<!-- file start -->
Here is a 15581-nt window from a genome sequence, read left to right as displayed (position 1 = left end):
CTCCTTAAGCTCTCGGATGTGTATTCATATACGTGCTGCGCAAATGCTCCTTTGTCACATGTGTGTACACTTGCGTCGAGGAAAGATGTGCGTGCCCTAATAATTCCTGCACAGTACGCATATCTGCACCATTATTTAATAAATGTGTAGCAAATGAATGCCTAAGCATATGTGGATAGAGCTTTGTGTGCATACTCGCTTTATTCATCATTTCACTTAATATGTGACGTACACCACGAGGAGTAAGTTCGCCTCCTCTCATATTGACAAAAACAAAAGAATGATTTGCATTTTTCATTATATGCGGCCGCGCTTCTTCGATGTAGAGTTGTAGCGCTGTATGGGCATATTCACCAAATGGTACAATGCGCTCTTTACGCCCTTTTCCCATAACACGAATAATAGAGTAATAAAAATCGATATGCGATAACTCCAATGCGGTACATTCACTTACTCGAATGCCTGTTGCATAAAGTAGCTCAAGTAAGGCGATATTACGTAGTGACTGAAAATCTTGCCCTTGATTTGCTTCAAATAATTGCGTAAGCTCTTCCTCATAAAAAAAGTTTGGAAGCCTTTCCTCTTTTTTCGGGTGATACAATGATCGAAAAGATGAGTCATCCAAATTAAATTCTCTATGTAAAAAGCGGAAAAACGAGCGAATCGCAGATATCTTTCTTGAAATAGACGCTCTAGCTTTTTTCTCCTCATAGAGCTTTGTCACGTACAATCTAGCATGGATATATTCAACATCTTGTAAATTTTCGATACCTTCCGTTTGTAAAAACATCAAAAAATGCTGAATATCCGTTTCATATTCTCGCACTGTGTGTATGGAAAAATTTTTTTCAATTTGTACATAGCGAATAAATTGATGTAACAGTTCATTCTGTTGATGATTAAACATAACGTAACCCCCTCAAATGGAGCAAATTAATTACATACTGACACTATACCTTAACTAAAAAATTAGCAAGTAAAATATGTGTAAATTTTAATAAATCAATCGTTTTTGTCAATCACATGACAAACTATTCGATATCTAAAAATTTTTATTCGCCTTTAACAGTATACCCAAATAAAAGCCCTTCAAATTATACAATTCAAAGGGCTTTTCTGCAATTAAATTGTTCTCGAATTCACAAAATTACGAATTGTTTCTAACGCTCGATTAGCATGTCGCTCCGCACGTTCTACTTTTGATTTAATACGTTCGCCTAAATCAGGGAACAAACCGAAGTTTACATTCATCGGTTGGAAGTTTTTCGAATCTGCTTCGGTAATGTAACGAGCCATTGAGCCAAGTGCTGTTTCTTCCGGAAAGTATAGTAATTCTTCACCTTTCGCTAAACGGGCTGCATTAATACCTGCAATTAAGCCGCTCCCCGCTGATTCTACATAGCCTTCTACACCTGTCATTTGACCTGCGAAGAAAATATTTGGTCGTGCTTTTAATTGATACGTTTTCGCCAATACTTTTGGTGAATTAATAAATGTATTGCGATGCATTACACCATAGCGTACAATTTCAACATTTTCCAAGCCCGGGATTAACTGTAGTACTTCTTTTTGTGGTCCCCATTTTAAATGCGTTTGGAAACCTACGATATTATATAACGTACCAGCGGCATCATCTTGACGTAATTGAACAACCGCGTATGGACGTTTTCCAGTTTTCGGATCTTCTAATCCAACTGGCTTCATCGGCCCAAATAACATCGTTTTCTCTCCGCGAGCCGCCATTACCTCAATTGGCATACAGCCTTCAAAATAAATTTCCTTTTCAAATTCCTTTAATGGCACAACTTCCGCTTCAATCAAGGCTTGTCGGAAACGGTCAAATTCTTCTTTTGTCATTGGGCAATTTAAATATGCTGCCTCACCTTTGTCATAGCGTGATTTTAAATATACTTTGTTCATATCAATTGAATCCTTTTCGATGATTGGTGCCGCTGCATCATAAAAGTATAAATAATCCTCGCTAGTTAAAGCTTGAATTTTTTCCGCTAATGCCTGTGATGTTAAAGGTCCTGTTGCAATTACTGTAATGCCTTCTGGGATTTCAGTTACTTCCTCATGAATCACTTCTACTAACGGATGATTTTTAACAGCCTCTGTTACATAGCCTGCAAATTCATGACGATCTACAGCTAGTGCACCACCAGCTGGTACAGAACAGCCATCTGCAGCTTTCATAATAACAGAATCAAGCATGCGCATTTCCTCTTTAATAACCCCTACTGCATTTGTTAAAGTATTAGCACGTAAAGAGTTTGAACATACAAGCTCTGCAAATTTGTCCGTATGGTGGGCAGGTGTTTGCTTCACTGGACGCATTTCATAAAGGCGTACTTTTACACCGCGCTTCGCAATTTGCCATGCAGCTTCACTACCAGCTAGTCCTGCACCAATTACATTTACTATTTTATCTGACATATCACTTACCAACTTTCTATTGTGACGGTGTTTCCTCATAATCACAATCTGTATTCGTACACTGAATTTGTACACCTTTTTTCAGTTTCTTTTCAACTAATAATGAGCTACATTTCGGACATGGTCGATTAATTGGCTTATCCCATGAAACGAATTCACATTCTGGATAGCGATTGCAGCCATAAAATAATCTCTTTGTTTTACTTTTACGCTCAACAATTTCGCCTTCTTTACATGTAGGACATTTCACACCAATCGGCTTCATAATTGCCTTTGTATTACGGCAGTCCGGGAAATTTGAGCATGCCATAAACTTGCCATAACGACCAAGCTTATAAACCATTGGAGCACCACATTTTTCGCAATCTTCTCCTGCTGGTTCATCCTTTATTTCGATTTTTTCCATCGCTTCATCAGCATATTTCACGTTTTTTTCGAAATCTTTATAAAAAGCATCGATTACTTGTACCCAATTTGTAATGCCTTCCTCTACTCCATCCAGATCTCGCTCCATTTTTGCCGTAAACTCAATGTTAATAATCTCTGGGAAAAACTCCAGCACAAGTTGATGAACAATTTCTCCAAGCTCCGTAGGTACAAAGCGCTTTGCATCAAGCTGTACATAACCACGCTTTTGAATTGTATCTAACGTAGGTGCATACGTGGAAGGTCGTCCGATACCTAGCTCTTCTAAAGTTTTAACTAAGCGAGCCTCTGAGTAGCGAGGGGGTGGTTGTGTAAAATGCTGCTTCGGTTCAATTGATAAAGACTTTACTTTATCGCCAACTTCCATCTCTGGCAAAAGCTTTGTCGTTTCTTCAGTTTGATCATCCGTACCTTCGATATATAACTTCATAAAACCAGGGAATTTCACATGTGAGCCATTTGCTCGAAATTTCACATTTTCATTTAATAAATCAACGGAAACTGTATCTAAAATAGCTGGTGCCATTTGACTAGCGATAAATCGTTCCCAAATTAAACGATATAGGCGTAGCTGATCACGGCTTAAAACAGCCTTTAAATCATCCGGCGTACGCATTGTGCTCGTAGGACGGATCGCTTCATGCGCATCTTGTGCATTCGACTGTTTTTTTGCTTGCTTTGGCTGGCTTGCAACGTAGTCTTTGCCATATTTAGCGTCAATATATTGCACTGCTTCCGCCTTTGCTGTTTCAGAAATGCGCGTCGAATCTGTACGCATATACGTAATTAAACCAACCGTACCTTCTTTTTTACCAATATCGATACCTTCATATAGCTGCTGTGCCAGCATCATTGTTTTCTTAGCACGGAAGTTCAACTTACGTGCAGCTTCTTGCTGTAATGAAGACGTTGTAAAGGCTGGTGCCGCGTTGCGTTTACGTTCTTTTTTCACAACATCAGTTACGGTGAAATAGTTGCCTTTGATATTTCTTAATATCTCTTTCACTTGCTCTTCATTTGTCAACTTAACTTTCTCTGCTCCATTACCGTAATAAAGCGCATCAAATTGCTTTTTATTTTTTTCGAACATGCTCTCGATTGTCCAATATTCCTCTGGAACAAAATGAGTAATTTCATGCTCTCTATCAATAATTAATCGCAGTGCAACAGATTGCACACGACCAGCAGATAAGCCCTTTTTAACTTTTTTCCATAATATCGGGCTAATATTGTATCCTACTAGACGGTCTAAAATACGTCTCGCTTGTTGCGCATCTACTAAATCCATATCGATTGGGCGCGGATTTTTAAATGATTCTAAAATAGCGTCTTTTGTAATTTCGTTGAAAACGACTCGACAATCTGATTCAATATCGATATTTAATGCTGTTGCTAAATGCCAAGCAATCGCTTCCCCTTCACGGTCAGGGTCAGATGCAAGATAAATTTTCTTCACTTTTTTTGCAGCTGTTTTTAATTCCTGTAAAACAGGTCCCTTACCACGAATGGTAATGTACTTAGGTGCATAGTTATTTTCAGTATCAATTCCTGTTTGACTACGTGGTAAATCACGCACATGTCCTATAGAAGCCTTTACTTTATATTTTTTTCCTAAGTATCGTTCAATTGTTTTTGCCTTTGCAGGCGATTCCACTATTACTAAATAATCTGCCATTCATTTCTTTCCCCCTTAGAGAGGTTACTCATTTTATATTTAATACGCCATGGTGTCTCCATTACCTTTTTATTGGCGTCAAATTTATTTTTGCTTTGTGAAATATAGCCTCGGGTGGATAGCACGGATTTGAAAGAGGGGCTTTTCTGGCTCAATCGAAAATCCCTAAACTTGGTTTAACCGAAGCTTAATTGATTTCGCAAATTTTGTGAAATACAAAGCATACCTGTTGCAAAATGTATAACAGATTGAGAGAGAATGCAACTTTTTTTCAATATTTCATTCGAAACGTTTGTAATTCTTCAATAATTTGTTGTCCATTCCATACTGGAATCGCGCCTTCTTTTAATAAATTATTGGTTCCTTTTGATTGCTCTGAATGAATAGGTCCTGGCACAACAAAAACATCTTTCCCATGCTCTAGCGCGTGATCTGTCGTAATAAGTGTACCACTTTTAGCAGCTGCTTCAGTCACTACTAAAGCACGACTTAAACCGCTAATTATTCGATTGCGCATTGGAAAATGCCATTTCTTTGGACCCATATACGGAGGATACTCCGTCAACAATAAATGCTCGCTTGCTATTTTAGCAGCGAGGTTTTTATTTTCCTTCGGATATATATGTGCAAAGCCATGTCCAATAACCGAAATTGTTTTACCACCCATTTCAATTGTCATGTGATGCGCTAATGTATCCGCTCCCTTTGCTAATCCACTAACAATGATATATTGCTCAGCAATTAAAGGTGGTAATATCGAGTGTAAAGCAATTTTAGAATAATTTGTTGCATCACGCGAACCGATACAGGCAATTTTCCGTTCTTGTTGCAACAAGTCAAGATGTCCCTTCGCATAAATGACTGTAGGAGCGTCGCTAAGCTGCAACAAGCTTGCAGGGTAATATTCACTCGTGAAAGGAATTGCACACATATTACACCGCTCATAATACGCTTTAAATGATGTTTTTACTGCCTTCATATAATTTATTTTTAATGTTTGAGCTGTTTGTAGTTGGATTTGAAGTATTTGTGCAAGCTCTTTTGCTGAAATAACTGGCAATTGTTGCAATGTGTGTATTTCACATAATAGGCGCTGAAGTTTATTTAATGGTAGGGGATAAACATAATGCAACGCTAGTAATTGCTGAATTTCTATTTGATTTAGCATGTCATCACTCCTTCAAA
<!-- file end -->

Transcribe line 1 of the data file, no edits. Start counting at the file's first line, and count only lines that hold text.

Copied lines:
Here is a 15581-nt window from a genome sequence, read left to right as displayed (position 1 = left end):